Whereas the close reading of Freud leaves us open to the accidents of psychoanalytic writing, Part II, “Freuderrida,” addresses itself to what ...


The Singular Voice Of Being [Table Of Contents], Andrew Lazella May 2019

The Singular Voice Of Being [Table Of Contents], Andrew Lazella

Philosophy

The Singular Voice of Being reconsiders John Duns Scotus’s well-covered theory of the univocity of being in light of his less explored discussions of ultimate difference. Ultimate difference is a notion introduced by Aristotle and known by the Aristotelian tradition, but one that, the book argues, Scotus radically retrofits to buttress his doctrine of univocity. Ultimate difference for Aristotle meant the last difference in a line of specific differences whereby all the preceding differences would be united into a single substance rather than remain a heapish multiplicity. LaZella argues that Scotus both broadens and deepens the term such that ...


A Theology Of Failure [Table Of Contents], Marika Rose May 2019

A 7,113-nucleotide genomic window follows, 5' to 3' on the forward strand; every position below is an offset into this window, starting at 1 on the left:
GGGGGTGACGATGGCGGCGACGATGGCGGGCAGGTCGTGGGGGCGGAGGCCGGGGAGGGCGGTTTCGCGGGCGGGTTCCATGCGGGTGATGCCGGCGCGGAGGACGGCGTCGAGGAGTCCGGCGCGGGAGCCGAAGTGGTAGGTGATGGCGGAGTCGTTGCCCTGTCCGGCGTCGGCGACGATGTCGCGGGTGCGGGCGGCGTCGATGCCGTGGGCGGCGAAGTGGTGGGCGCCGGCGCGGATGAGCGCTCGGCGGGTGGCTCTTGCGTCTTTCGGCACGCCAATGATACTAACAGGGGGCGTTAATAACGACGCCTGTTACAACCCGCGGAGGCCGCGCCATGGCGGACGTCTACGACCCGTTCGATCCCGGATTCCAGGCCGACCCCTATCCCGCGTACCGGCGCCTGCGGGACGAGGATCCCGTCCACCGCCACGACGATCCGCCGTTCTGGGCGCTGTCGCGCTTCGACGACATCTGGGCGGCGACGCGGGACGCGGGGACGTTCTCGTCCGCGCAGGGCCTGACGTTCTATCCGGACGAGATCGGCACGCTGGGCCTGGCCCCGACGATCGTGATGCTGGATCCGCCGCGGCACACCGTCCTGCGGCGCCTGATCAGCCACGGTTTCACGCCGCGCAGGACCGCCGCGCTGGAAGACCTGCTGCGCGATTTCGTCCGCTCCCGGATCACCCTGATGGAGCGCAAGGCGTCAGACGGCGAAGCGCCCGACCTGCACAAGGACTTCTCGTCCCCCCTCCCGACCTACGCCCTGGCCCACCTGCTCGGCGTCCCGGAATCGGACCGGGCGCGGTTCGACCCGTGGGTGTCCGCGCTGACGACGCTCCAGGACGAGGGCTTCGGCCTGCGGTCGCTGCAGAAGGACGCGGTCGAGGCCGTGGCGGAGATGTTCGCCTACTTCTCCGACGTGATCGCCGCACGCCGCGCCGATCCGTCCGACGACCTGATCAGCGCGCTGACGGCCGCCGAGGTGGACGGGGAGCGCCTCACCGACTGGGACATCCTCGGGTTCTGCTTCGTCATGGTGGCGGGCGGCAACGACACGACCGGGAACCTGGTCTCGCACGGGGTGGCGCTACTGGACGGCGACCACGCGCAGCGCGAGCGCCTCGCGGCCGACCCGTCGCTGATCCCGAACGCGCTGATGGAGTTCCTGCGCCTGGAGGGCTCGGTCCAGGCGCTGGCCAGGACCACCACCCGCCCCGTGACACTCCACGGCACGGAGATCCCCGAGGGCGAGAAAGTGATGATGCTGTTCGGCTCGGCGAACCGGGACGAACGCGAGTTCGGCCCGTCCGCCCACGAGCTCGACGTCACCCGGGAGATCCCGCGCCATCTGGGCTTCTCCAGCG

A Theology Of Failure [Table Of Contents], Marika Rose

Religion

“This is the best work I have ever read on Žižek in relation to theology, maybe the best such work possible. Rose’s prose style is clear and engaging, and her project significantly advances our understanding of Christian apophaticism, of Žižek’s project, and of the potential future stakes of theology for a secular world.”— Adam Kotsko, author of Neoliberalism’s Demons: On the Political Theology of Late Capital

Everyone agrees that theology has failed; but the question of how to respond to this failure is contested. Against both radical orthodoxy and deconstructive theology, Rose proposes that Christian identity is ...


Ethical Problems With Plastic In The Ocean, Brennan Cotter May 2019

Ethical Problems With Plastic In The Ocean, Brennan Cotter

Senior Theses and Capstone Projects

In the year 2018 this paper argues that plastic use and waste is destroying our oceans and that we should address the problem by fully adopting the principle and practices of sustainability. The first section outlines the advent of our plastic disposable culture. The second section gives evidence of how plastic waste is negatively affecting marine life. The third section draws from literature in environmental philosophy to develop the concept of sustainability, and the concluding section outlines several steps we can take as individuals and nations to practice sustainability.


Reoccupy Earth [Table Of Contents], David Wood Apr 2019

Reoccupy Earth [Table Of Contents], David Wood

Philosophy

Habit rules our lives. And yet climate change and the catastrophic future it portends, makes it clear that we cannot go on like this.